what does lady macbeth say she has in her mind after hearing the prophecy of the witches?

act 1 scene 5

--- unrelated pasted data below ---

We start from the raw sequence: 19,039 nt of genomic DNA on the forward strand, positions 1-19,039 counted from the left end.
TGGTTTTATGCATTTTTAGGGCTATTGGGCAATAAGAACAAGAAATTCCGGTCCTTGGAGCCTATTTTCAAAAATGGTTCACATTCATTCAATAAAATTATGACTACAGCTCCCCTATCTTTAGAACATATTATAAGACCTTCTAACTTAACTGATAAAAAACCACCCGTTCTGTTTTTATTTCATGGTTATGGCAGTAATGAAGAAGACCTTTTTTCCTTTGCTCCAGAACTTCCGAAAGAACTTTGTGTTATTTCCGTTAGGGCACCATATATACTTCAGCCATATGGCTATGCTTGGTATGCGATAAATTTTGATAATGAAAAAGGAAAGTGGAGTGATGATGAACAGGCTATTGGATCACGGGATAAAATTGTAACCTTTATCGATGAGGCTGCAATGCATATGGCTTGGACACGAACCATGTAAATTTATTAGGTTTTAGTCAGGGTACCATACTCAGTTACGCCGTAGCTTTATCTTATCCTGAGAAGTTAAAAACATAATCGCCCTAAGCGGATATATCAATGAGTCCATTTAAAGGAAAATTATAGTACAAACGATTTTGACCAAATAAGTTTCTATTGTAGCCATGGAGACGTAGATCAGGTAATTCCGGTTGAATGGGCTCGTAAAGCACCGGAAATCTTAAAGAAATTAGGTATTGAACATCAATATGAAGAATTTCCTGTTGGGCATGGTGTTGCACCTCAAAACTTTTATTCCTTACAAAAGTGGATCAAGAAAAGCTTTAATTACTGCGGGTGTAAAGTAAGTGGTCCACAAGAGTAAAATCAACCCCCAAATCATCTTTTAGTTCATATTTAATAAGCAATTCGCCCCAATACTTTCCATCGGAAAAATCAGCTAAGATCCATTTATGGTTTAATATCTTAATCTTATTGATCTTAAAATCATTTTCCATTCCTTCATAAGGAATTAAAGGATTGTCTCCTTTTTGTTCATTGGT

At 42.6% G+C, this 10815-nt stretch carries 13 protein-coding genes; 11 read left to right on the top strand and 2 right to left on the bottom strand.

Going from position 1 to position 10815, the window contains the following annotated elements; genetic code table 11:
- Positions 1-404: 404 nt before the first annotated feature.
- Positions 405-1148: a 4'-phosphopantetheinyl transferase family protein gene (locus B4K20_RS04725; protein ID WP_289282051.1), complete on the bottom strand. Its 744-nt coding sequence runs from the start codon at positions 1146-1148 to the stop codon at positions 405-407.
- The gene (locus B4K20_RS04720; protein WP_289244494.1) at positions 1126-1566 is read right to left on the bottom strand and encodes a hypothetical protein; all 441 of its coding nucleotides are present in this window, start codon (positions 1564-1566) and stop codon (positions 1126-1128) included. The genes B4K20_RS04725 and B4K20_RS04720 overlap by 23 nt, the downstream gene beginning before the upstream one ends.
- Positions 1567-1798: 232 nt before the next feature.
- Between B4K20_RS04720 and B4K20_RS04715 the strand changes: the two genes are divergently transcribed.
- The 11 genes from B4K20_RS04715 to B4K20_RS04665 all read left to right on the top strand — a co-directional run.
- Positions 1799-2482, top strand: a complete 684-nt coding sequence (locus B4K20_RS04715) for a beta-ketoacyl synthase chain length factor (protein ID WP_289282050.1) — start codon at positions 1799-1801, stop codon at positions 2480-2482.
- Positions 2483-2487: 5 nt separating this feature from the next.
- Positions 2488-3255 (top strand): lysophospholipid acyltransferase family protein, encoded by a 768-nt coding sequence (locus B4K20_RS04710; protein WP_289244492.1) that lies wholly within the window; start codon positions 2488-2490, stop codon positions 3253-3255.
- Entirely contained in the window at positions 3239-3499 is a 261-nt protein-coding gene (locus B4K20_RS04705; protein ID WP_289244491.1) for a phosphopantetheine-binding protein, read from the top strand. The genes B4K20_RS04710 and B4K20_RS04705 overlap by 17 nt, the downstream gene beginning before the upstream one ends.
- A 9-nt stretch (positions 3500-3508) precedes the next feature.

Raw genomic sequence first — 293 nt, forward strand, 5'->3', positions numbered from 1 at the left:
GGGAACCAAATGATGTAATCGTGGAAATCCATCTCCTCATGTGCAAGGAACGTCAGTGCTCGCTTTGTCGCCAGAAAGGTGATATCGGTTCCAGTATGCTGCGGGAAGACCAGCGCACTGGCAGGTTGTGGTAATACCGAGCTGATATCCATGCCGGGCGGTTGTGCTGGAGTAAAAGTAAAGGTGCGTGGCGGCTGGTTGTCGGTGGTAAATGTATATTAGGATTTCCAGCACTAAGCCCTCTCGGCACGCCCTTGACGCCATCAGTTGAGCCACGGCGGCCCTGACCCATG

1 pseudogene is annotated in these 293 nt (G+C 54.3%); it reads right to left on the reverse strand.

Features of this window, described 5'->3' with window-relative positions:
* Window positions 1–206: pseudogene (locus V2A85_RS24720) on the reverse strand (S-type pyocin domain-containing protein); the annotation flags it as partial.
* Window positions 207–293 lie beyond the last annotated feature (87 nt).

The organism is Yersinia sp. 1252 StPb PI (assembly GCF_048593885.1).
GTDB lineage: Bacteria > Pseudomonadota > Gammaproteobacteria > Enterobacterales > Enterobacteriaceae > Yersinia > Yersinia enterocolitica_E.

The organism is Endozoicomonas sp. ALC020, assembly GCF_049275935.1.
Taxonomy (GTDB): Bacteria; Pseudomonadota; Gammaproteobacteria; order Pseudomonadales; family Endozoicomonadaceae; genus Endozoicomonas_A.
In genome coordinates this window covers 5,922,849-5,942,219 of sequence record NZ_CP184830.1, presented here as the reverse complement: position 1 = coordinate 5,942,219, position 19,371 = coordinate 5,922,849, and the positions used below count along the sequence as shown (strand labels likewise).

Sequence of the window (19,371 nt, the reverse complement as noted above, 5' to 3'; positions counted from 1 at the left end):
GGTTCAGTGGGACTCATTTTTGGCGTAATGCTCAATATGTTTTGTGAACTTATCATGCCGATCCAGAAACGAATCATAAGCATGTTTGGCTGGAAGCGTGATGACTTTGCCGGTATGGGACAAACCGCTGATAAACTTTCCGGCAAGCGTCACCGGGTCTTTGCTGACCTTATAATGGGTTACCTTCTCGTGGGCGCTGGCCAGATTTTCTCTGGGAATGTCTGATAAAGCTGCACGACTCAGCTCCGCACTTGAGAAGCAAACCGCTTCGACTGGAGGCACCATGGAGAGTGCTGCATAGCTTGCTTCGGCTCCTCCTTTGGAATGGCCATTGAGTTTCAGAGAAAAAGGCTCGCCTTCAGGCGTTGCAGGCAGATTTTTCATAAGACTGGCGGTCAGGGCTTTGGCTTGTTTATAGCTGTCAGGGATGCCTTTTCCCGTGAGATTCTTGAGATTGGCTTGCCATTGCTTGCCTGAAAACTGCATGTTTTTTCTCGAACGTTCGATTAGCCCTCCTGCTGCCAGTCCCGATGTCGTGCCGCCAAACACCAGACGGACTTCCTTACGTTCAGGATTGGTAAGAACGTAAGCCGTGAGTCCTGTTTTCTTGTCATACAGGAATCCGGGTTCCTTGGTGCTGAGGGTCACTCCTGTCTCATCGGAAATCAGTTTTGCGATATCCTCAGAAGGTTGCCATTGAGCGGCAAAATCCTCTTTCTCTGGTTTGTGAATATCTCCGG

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I'm not sure what you mean by "in her mind." At Inverness, Lady Macbeth reads a letter from Macbeth that describes his meeting with the witches. She fears that his nature is not ruthless enough-- he's "too full o' th' milk of human kindness” (15)—to murder Duncan and assure the completion of the witches' prophesy. He has ambition enough, she claims, but lacks the gumption to act on it. She then implores him to hurry home so that she can "pour [her] spirits in [his] ear" (24)—in other words, goad him on to the murder he must commit. When a messenger arrives with the news that Duncan is coming, Lady Macbeth calls on the heavenly powers to "unsex me here" and fill her with cruelty, taking from her all natural womanly compassion (39). When Macbeth arrives, she greets him as Glamis and Cawdor and urges him to "look like the innocent flower, / but be the serpent under’t" (63-64). She then says that she will make all the preparations for the king's visit and subsequent murder.